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Posts Tagged ‘Jerusalem’


1 Kings 14: Death of Abijah

Sunday, November 24, 2019

The nameless woman returns to her city and as her foot touches the threshold . . .

This is a story which tells of the two kings of the split kingdom of David – Israel with her king Jeroboam in the north and Judah with her king Rehoboam in the south.  Notes, websites and histories can give us a visual of the lineages and a few are listed below.

What we miss when we read history without scripture is the detail, and we have it in abundance in this short chapter.  There is the child, Abijah, the two kings, the wife who is not named and Naamah, the mother who is.  There are other ancillary characters.  http://bible.cc/1_kings/14-1.htm

There are place names: Shiloh, Tirzah, Jerusalem.  Maps can help us find these places to see how they relate in space. http://bibleatlas.org/

We can put ourselves in the timeline and in the space to try to see, hear, smell and hear these sights and these people . . . but what strikes me is this . . . this is a story which might happen to any one of us.  And who am I?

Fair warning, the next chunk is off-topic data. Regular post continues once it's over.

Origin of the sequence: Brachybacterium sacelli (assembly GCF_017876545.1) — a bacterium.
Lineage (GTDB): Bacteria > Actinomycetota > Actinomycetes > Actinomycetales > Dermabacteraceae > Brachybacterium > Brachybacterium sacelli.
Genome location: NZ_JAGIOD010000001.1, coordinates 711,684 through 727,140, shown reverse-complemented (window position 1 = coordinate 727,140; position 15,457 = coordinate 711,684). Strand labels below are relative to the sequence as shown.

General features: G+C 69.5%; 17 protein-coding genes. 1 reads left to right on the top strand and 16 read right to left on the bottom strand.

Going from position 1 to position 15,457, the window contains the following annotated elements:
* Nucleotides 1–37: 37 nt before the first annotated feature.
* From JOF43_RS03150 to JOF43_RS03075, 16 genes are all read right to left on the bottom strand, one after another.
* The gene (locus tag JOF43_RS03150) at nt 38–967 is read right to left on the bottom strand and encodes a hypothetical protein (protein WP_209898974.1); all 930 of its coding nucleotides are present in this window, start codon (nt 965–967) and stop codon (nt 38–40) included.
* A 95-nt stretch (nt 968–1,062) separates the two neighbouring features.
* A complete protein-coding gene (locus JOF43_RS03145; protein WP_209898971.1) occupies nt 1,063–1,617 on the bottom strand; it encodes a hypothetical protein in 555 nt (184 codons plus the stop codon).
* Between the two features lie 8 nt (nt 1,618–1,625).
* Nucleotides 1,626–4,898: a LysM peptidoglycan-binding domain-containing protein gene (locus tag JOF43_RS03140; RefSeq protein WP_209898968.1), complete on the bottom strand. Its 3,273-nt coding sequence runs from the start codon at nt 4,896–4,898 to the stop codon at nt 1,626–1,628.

Am I the nameless wife and mother who fears the death of her child?  Am I married to the son of Solomon who finds his kingdom split?  Am I the besieged king or the aggressor, the shield maker, the guard, the prophet, the chronicler?  Do I have a loyalty to the north or south?  Do I believe Jeroboam to be maligned or do I know him to worship idols?  Do I follow Rehoboam blindly or do I question?  In this vivid picture . . . Where am I?  Who am I?  What am I doing?

We know that Jeroboam feared re-unification of these split kingdoms because he would no longer collect the temple worship taxes which he now did since setting up his own capital.  We know that Rehoboam, son of Solomon, scrambled to keep these two territories united, fearing invasion from Assyria, Persia, Egypt and others.  We know that one king was buried with honor and the other was not.  And we know why.

I have such empathy for the nameless woman in this story.  She dies as she is bidden yet she is powerless before these men and apparently before her God.  She moves like a shadow.

I also have empathy for the woman Naamah whose son leads Judah to do evil in the sight of the Lord.  What does she think of the cult prostitutes the leadership has encouraged?  Does she agree that they are a means to worshiping God?  Does she dare to speak if she disagrees?

What do these women think?  What do they say?  What do they hold dear?